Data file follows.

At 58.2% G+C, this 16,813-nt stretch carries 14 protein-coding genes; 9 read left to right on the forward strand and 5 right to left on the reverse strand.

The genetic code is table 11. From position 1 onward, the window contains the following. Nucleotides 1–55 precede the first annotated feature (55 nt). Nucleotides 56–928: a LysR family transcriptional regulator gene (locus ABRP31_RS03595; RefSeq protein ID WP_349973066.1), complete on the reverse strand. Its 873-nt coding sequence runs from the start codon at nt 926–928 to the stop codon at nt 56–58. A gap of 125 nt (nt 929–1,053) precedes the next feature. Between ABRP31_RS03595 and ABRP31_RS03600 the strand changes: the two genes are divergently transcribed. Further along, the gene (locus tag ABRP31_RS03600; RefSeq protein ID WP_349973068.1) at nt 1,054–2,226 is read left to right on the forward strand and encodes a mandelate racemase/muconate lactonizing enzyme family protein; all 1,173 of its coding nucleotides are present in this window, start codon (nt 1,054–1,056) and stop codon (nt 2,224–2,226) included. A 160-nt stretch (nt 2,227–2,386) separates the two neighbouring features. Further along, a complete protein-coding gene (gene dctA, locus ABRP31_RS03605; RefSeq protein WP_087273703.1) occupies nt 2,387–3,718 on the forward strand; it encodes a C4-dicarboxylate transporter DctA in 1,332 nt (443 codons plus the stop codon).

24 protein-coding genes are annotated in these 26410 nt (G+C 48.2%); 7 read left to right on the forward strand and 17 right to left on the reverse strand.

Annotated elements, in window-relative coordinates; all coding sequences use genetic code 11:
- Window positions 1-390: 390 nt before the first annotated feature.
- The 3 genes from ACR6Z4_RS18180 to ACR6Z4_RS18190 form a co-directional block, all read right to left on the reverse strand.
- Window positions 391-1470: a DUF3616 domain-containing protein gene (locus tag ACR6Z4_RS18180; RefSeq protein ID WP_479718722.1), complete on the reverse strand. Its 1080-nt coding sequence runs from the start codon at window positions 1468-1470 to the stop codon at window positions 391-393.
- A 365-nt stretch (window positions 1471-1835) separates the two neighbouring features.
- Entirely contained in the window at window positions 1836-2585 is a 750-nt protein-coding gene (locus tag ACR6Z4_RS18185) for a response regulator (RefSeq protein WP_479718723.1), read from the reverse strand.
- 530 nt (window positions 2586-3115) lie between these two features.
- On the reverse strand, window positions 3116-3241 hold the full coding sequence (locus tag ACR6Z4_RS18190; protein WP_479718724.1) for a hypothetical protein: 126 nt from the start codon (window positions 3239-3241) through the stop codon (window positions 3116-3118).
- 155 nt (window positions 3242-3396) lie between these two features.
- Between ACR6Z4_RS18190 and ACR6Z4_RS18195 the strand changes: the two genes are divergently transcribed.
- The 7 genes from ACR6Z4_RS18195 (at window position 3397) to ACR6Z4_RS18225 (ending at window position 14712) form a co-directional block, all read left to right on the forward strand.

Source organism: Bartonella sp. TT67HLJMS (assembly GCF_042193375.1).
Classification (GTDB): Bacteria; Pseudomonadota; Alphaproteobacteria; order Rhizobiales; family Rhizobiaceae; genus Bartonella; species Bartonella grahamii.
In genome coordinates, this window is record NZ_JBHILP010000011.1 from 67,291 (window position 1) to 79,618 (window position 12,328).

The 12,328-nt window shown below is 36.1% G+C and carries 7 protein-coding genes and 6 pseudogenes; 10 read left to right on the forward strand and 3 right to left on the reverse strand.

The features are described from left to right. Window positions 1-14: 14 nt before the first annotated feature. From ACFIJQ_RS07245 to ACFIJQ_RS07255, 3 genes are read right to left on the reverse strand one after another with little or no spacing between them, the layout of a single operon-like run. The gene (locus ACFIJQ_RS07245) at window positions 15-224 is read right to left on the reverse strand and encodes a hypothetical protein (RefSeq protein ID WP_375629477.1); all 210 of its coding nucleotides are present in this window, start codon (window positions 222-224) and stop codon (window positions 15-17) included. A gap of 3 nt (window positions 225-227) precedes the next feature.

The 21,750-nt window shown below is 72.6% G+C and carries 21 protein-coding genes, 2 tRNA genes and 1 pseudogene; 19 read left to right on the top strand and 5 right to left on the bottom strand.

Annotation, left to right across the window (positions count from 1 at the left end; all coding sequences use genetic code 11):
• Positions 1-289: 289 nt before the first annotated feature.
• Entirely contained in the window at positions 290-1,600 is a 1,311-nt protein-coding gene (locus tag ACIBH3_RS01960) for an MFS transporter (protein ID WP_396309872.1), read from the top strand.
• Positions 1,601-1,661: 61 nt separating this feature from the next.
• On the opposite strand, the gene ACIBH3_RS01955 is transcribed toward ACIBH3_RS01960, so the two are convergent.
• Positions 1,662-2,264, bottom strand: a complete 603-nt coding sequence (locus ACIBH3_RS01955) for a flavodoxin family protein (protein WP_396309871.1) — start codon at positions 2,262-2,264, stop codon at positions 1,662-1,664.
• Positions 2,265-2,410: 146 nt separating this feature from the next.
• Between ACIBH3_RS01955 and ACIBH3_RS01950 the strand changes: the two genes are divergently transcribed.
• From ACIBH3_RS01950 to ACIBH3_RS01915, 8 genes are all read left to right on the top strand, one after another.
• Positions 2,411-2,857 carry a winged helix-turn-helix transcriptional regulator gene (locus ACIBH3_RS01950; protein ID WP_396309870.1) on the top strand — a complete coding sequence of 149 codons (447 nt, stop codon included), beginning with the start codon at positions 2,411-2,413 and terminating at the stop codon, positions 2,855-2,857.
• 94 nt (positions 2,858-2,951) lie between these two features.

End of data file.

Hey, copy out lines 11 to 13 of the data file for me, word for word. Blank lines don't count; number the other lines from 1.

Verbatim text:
- On the reverse strand, window positions 3116-3241 hold the full coding sequence (locus tag ACR6Z4_RS18190; protein WP_479718724.1) for a hypothetical protein: 126 nt from the start codon (window positions 3239-3241) through the stop codon (window positions 3116-3118).
- 155 nt (window positions 3242-3396) lie between these two features.
- Between ACR6Z4_RS18190 and ACR6Z4_RS18195 the strand changes: the two genes are divergently transcribed.